Time for MFPD Local 1889 to start working with board


With another court ruling against them, we believe it’s time members of Local 1889 of the International Associ-ation of Fire Fighters start working with the Mehlville Fire Protection District Board of Directors.

As reported on Page 1A today, union employees’ request for a permanent injunction prohibiting the board from changing the district’s pension plan to a defined-contribution plan from a defined-benefit plan was denied last week by St. Louis County Circuit Court Judge Thea A. Sherry.

We believe the ruling on the lawsuit filed in March 2006 is a devastating one for the union. Perhaps board Chairman Aaron Hilmer said it best.

“I don’t think that we could have written the order any better than Judge Sherry did,” he told the Call.

Last week’s ruling comes just a few months after the Missouri Supreme Court declined to hear an earlier lawsuit Local 1889 had filed against the board. A circuit judge had ruled against the union and that decision was upheld at the appellate level. The state Supreme Court’s refusal to hear the case was the end of the road for a lawsuit filed nearly two years earlier in which the union had sought to prohibit the board from implementing a disability-benefit contract with Standard Insurance.

In her decision last week, Judge Sherry ruled, “The court is not persuaded that there was credible evidence that the directors breached their fiduciary duty by modifying the retirement/pension plan under the facts presented to the court.”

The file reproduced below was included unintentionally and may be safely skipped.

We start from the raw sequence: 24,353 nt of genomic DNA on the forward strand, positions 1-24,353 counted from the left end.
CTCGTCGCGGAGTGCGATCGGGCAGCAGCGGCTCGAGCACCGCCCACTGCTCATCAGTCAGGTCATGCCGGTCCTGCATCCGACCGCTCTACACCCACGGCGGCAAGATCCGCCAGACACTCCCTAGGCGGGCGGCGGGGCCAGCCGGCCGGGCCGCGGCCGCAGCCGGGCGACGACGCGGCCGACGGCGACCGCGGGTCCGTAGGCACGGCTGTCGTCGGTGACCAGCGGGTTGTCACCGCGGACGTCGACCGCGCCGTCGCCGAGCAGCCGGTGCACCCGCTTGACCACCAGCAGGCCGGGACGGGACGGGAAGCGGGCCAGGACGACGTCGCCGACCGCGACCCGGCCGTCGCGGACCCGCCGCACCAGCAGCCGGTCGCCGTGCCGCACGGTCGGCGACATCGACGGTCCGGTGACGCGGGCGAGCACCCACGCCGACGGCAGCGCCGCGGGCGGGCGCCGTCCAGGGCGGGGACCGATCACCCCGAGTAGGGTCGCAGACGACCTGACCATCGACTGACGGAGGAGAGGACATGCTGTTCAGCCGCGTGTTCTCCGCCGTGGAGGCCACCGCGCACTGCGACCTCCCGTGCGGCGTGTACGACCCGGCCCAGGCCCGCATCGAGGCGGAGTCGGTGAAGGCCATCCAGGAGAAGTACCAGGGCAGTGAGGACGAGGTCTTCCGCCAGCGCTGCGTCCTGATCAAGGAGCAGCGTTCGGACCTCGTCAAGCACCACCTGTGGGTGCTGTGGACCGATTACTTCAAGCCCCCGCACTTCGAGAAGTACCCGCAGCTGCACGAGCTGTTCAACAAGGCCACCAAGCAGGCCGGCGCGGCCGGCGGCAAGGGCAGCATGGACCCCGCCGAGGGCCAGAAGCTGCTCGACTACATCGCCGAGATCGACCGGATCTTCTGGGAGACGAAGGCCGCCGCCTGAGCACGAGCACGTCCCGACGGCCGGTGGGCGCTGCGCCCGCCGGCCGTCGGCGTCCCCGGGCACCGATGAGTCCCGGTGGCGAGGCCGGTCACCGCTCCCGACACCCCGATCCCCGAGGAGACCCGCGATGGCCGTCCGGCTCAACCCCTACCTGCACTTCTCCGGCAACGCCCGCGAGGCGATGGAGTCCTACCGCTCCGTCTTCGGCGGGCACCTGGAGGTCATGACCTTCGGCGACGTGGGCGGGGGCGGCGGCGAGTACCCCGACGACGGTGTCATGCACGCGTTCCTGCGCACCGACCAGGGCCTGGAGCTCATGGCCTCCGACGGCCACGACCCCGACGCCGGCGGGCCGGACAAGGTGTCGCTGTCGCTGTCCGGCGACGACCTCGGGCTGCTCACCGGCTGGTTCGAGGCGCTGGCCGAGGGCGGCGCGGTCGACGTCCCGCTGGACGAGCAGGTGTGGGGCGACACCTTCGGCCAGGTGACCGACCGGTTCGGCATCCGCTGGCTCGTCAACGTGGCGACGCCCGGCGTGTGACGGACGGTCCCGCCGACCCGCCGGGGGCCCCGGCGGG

It’s no secret the district’s existing defined-benefit plan currently has an unfunded actuarial accrued liability of more than $5.8 million. In fact, Judge Sherry wrote, “There was credible evidence that there had been a consistent infusion of general-revenue funds to maintain the pension plan at its proper level of funding.”

In voting to change the pension plan, the board said the district would contribute a percentage of an employee’s total compensation to the defined-contribution plan based on years of service. Employees with less than 15 years of service would receive 8 percent; 15 to 19 years, 9 percent; 20 to 24 years, 10 percent; and 25 or more years, 11 percent.

Good luck in trying to find a private-sector pension plan offering those percentages.

We would encourage Local 1889 not to appeal Judge Sherry’s ruling and negotiate with the board in an ef-fort to sweeten the percentages of an already-sweet retirement deal.